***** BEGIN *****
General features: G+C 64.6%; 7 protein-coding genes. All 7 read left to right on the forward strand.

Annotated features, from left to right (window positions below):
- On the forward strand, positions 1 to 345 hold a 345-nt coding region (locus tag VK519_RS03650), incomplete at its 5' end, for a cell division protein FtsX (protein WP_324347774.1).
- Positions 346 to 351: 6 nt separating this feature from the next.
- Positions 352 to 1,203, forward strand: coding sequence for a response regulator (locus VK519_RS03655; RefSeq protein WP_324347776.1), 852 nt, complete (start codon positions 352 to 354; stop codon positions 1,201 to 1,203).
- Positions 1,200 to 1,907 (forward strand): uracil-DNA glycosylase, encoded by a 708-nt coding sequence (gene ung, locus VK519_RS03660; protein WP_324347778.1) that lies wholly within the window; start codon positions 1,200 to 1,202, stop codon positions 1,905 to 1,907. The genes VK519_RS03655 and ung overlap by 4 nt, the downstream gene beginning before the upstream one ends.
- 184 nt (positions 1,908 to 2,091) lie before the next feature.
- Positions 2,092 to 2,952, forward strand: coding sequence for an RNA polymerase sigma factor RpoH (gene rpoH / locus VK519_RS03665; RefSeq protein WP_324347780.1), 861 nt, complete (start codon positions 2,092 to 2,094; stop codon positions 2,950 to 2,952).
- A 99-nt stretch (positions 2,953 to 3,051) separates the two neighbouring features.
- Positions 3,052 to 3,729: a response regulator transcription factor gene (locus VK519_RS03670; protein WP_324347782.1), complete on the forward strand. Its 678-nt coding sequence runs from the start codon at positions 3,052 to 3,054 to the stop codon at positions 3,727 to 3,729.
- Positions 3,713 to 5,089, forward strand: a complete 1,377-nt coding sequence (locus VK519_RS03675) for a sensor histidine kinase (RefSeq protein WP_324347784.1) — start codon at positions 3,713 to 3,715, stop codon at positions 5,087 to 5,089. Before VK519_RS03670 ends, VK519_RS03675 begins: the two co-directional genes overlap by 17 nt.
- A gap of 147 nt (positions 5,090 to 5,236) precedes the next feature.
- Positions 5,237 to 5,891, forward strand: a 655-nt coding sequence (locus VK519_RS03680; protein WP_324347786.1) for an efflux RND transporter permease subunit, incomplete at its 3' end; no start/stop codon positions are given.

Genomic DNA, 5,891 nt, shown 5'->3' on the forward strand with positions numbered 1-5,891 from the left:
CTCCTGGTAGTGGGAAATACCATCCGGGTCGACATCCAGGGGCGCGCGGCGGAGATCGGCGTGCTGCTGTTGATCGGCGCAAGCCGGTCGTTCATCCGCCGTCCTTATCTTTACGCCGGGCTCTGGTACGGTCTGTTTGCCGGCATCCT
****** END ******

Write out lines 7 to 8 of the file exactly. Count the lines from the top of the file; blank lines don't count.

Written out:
- 184 nt (positions 1,908 to 2,091) lie before the next feature.
- Positions 2,092 to 2,952, forward strand: coding sequence for an RNA polymerase sigma factor RpoH (gene rpoH / locus VK519_RS03665; RefSeq protein WP_324347780.1), 861 nt, complete (start codon positions 2,092 to 2,094; stop codon positions 2,950 to 2,952).